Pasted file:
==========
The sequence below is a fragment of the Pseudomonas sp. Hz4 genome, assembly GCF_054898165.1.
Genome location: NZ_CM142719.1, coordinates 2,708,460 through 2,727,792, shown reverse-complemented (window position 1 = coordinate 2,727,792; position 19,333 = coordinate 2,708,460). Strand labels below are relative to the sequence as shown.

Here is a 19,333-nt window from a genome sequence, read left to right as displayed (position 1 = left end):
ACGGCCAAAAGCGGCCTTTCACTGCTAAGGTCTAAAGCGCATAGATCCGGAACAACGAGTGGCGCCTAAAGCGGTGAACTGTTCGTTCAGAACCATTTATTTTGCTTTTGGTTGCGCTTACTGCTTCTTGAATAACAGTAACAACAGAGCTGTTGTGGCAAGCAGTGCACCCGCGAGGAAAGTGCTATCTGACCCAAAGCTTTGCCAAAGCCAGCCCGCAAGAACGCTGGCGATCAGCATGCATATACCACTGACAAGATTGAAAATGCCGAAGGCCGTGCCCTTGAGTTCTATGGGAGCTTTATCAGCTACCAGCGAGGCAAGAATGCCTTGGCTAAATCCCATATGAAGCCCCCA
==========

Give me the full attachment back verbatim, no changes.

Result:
The sequence below is a fragment of the Pseudomonas sp. Hz4 genome, assembly GCF_054898165.1.
Genome location: NZ_CM142719.1, coordinates 2,708,460 through 2,727,792, shown reverse-complemented (window position 1 = coordinate 2,727,792; position 19,333 = coordinate 2,708,460). Strand labels below are relative to the sequence as shown.

Here is a 19,333-nt window from a genome sequence, read left to right as displayed (position 1 = left end):
ACGGCCAAAAGCGGCCTTTCACTGCTAAGGTCTAAAGCGCATAGATCCGGAACAACGAGTGGCGCCTAAAGCGGTGAACTGTTCGTTCAGAACCATTTATTTTGCTTTTGGTTGCGCTTACTGCTTCTTGAATAACAGTAACAACAGAGCTGTTGTGGCAAGCAGTGCACCCGCGAGGAAAGTGCTATCTGACCCAAAGCTTTGCCAAAGCCAGCCCGCAAGAACGCTGGCGATCAGCATGCATATACCACTGACAAGATTGAAAATGCCGAAGGCCGTGCCCTTGAGTTCTATGGGAGCTTTATCAGCTACCAGCGAGGCAAGAATGCCTTGGCTAAATCCCATATGAAGCCCCCA